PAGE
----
Denial of Prior Authorization

 

If an insurer denied a prior authorization, the insurer or its designee utilization review organization, on issuing the denial, would have to notify the health professional of the reasons for the denial and related evidence-based criteria. An appeal of the denial would have to be reviewed by a physician to which all of the following applied:

 

 --    The physician was licensed to practice under Part 170 or Part 175 of the Public Health Code, or was licensed in another state.

 --    The physician was board certified or eligible in the same specialty as a health care provider who typically managed the medical condition or disease or provided the health care service.

 --    The physician was currently in active practice on a full-time basis in the same specialty as a health care provider who typically managed the medical condition or disease.

 --    The physician was knowledgeable of, and had experience providing, the health care services under appeal.

 --    The physician could not be employed by an insurer or its designee utilization review organization, be under contract by an insurer or its designee review organization, other than to participate in one or more of the insurer's or utilization review entity's health care provider networks or to perform review of appeals, or otherwise have any financial interest in the outcome of the appeal.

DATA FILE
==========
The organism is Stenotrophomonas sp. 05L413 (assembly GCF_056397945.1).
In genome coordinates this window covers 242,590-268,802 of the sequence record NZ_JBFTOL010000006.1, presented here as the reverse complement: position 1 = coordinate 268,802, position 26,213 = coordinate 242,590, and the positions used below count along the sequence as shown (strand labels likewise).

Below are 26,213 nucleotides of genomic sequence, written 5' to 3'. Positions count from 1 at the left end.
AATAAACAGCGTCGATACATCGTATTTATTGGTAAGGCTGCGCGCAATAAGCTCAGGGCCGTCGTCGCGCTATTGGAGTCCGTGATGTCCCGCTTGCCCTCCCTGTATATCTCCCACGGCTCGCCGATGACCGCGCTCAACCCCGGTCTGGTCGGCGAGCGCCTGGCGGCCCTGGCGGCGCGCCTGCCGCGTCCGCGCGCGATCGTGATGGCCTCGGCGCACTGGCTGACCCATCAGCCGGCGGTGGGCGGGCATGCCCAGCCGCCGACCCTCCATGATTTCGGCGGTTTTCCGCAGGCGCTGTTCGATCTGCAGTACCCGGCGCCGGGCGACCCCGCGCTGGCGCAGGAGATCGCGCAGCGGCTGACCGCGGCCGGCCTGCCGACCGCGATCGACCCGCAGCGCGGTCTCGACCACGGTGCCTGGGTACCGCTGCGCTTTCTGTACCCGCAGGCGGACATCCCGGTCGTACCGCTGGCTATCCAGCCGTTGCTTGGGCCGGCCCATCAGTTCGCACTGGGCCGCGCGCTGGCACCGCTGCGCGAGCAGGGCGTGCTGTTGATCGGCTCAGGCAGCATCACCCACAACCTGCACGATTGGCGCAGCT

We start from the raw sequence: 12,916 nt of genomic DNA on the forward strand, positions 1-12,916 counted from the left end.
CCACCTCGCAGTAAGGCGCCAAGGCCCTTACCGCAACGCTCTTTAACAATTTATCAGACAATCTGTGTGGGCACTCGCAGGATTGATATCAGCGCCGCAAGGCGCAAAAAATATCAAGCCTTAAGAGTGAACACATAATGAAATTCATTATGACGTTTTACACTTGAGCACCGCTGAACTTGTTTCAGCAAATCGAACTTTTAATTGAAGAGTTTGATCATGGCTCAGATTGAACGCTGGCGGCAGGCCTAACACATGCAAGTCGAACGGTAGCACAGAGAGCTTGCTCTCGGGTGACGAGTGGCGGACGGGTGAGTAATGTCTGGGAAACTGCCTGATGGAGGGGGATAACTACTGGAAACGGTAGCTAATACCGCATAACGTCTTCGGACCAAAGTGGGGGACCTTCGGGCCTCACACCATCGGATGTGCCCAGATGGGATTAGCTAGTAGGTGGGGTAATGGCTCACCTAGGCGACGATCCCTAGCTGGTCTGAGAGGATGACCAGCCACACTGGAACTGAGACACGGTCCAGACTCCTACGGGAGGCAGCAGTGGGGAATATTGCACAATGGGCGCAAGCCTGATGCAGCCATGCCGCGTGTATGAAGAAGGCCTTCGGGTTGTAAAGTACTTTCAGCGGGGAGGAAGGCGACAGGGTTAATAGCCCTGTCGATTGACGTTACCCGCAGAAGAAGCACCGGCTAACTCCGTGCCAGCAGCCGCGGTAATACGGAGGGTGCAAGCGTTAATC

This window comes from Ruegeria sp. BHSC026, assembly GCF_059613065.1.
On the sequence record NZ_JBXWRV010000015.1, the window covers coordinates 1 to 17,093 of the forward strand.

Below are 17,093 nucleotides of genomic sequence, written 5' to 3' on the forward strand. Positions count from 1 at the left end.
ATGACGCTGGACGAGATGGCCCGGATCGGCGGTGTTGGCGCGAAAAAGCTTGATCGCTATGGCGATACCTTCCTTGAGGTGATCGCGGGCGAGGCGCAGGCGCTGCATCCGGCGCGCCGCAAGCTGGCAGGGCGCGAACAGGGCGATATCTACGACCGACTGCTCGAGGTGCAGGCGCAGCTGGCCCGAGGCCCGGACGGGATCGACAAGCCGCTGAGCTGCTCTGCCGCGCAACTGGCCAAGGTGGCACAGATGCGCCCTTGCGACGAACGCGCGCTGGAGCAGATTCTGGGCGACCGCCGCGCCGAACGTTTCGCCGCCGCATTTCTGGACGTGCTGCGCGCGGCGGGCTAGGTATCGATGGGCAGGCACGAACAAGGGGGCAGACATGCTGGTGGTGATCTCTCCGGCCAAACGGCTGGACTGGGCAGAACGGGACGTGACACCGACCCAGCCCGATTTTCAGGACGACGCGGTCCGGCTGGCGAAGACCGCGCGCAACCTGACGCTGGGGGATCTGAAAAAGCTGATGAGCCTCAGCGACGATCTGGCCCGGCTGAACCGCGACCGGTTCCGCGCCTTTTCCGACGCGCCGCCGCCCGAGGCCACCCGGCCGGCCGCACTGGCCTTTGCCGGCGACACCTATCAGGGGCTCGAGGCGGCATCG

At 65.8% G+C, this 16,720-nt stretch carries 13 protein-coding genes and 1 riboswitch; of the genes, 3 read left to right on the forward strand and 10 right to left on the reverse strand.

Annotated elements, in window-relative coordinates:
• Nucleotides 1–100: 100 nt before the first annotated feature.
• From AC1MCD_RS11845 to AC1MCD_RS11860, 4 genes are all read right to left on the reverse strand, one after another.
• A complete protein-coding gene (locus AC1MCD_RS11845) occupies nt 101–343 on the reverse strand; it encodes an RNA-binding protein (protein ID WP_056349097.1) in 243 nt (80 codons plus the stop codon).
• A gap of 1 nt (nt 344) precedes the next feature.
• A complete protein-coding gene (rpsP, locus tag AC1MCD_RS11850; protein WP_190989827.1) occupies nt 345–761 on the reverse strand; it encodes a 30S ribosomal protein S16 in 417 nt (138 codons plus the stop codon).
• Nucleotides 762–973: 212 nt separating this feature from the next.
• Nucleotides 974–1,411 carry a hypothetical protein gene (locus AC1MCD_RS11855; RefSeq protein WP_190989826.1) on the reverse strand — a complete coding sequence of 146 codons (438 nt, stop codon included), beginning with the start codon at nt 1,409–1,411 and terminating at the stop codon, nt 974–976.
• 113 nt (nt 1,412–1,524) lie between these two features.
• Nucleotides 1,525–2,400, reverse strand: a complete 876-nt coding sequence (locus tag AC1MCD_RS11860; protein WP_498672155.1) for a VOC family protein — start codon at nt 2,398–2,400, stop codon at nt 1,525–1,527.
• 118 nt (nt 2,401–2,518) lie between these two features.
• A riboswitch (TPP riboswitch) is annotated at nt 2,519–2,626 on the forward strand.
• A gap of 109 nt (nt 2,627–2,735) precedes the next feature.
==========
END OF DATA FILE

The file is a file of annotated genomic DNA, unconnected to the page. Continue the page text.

--    The physician had not been involved in making the adverse determination.

 --    The physician considered all known clinical aspects of the health care services under review, including a review of all pertinent medical records provided to the insurer or designee utilization review organization by the insured or enrollee's health care provider and any relevant records provided to the insurer or designee utilization review organization by a health care facility.

 --    The physician could consider input from a health profession who was licensed in the same profession as the health professional providing health care service.

 

An insurer or its designee utilization review organization would have to ensure that any adverse determination was made by a physician licensed to engage in the practice of medicine or in the practice of osteopathic medicine and surgery and board certified in the same specialty as the health care provider who typically managed the medical condition or disease or provided the health care service. For a health care service provided by a health professional not licensed to engage in the previously mentioned practices, the physician could consider input from a health professional who was in the same profession as the health professional providing the health care service. The physician would have to make the adverse determination under the clinical direction of one of the insurer's medical directors who was responsible for the provision of health care items and services provided to insureds or enrollees. Medical directors would have to be licensed under Part 170 or 175 of the Public Health Code.

 

("Adverse determination" would mean that term as defined in Section 2213 of the Insurance Code:

 --    A determination by an insurer or its designee utilization review organization that a request for a benefit, on application of any utilization review technique, does not meet the insurer's requirements for medical necessity, appropriateness, health care setting, level of care, or effectiveness or is determined to be experimental or investigational and the requested benefit is therefore denied, reduced, or terminated or payment is not provided or made, in whole or in part, for the benefit.